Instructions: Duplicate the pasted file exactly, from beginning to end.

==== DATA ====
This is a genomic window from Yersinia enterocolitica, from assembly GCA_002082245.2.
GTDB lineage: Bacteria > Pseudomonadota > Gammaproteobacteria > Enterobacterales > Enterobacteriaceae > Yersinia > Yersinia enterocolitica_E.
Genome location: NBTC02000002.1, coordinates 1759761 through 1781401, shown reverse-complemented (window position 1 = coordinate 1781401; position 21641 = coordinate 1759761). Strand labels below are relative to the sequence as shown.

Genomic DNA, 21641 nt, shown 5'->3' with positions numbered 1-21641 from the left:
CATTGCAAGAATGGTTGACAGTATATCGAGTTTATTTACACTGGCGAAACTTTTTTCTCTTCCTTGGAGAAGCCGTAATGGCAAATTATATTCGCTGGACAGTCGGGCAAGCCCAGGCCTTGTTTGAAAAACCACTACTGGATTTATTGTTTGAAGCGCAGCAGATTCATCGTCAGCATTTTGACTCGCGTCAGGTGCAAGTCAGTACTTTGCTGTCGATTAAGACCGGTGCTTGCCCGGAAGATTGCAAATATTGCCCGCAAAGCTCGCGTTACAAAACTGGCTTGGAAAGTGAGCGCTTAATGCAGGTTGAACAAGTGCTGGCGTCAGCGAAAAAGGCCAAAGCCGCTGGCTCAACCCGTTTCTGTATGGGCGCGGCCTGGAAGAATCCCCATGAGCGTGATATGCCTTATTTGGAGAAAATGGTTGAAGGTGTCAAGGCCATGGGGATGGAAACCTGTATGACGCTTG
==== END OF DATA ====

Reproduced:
This is a genomic window from Yersinia enterocolitica, from assembly GCA_002082245.2.
GTDB lineage: Bacteria > Pseudomonadota > Gammaproteobacteria > Enterobacterales > Enterobacteriaceae > Yersinia > Yersinia enterocolitica_E.
Genome location: NBTC02000002.1, coordinates 1759761 through 1781401, shown reverse-complemented (window position 1 = coordinate 1781401; position 21641 = coordinate 1759761). Strand labels below are relative to the sequence as shown.

Genomic DNA, 21641 nt, shown 5'->3' with positions numbered 1-21641 from the left:
CATTGCAAGAATGGTTGACAGTATATCGAGTTTATTTACACTGGCGAAACTTTTTTCTCTTCCTTGGAGAAGCCGTAATGGCAAATTATATTCGCTGGACAGTCGGGCAAGCCCAGGCCTTGTTTGAAAAACCACTACTGGATTTATTGTTTGAAGCGCAGCAGATTCATCGTCAGCATTTTGACTCGCGTCAGGTGCAAGTCAGTACTTTGCTGTCGATTAAGACCGGTGCTTGCCCGGAAGATTGCAAATATTGCCCGCAAAGCTCGCGTTACAAAACTGGCTTGGAAAGTGAGCGCTTAATGCAGGTTGAACAAGTGCTGGCGTCAGCGAAAAAGGCCAAAGCCGCTGGCTCAACCCGTTTCTGTATGGGCGCGGCCTGGAAGAATCCCCATGAGCGTGATATGCCTTATTTGGAGAAAATGGTTGAAGGTGTCAAGGCCATGGGGATGGAAACCTGTATGACGCTTG